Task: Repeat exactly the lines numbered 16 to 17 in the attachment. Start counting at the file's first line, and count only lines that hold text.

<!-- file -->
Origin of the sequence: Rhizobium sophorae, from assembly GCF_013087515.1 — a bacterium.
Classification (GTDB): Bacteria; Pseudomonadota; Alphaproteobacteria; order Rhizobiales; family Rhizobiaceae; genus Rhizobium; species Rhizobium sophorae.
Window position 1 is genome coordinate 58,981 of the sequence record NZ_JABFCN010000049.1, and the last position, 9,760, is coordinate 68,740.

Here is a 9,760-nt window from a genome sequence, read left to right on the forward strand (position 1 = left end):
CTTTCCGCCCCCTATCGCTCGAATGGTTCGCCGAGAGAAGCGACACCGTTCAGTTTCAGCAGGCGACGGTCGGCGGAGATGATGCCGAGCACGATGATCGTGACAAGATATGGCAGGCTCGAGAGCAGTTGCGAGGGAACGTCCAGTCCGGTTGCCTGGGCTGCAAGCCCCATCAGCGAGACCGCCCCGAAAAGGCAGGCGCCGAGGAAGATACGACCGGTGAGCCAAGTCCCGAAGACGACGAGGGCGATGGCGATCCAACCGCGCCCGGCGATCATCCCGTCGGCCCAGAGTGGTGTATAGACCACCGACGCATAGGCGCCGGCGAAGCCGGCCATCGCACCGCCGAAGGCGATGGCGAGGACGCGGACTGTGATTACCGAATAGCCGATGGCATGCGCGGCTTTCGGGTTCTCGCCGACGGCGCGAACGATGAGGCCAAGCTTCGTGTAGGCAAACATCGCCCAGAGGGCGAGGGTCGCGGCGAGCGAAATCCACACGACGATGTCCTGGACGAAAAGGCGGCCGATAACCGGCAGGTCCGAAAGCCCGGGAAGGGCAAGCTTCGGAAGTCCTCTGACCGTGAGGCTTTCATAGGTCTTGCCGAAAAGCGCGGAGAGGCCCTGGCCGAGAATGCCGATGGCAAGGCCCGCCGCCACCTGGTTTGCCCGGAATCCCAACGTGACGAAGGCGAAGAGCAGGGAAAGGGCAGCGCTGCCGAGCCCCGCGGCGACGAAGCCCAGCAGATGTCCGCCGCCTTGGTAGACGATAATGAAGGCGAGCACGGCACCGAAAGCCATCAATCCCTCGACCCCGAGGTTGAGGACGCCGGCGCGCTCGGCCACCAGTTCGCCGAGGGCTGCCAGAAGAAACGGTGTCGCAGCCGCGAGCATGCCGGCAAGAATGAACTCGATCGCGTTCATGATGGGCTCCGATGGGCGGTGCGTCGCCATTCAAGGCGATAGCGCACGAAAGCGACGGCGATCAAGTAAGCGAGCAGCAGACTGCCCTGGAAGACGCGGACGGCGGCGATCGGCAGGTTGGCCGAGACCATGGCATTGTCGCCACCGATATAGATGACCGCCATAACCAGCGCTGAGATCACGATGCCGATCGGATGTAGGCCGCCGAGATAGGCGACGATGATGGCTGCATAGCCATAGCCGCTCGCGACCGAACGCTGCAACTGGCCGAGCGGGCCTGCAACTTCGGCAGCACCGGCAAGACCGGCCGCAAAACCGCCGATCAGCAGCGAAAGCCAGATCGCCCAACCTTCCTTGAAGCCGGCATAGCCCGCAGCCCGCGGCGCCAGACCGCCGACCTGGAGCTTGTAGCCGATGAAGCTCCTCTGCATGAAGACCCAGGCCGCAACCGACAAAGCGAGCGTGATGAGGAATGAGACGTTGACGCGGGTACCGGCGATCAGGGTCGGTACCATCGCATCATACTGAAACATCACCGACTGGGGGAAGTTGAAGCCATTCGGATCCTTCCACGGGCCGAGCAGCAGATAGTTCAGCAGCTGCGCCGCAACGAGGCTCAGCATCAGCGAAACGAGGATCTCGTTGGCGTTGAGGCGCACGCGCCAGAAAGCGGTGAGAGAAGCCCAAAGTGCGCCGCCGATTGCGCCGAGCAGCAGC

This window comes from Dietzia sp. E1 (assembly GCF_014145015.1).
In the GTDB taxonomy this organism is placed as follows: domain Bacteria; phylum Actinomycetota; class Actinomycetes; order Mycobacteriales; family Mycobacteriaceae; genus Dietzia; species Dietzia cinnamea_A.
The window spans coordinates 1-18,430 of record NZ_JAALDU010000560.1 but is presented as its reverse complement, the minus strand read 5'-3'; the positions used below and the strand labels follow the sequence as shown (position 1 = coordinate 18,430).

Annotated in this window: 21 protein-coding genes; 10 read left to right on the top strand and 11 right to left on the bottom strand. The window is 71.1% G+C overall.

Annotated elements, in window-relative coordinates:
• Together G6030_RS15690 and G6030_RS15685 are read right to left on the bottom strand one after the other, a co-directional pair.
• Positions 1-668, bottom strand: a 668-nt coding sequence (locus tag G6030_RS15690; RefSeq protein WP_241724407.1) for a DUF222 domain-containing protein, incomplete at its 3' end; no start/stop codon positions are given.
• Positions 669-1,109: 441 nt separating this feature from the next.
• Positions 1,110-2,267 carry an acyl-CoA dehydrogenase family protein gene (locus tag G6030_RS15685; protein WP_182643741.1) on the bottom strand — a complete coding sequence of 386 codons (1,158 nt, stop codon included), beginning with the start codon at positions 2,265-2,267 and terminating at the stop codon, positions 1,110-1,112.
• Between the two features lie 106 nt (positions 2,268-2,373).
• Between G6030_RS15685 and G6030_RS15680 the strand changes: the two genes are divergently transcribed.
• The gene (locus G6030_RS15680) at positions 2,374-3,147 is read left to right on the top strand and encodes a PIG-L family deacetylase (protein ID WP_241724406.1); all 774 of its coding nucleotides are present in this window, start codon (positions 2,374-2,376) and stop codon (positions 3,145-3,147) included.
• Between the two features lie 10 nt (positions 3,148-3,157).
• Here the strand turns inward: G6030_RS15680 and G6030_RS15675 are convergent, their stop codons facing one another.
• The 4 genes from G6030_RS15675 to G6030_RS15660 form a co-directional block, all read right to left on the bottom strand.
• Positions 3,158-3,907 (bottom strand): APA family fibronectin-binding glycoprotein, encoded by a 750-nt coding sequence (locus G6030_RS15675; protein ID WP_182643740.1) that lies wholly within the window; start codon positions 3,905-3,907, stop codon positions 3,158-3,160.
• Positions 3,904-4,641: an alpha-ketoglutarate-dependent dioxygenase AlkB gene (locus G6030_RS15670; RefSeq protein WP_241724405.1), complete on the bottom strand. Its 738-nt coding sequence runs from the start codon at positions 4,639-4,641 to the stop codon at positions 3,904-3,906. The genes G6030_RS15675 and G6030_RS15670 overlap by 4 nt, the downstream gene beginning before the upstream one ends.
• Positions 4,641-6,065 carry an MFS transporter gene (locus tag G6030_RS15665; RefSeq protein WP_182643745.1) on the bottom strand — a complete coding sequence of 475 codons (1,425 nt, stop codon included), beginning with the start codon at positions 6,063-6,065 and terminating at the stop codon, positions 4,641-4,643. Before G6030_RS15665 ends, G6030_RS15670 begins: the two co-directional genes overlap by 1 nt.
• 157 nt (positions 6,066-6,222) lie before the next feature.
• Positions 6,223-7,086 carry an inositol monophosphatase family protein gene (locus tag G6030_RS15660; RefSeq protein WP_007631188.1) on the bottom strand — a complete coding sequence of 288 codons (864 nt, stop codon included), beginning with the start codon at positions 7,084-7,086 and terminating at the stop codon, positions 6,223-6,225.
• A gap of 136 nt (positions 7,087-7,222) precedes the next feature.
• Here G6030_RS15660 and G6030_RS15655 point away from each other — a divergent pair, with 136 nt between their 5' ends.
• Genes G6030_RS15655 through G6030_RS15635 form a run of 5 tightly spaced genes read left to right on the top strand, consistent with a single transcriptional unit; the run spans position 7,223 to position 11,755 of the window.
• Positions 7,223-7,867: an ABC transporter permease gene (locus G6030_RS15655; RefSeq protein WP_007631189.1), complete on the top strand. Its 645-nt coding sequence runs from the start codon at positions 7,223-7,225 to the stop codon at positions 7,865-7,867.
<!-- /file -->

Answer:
• Between G6030_RS15685 and G6030_RS15680 the strand changes: the two genes are divergently transcribed.
• The gene (locus G6030_RS15680) at positions 2,374-3,147 is read left to right on the top strand and encodes a PIG-L family deacetylase (protein ID WP_241724406.1); all 774 of its coding nucleotides are present in this window, start codon (positions 2,374-2,376) and stop codon (positions 3,145-3,147) included.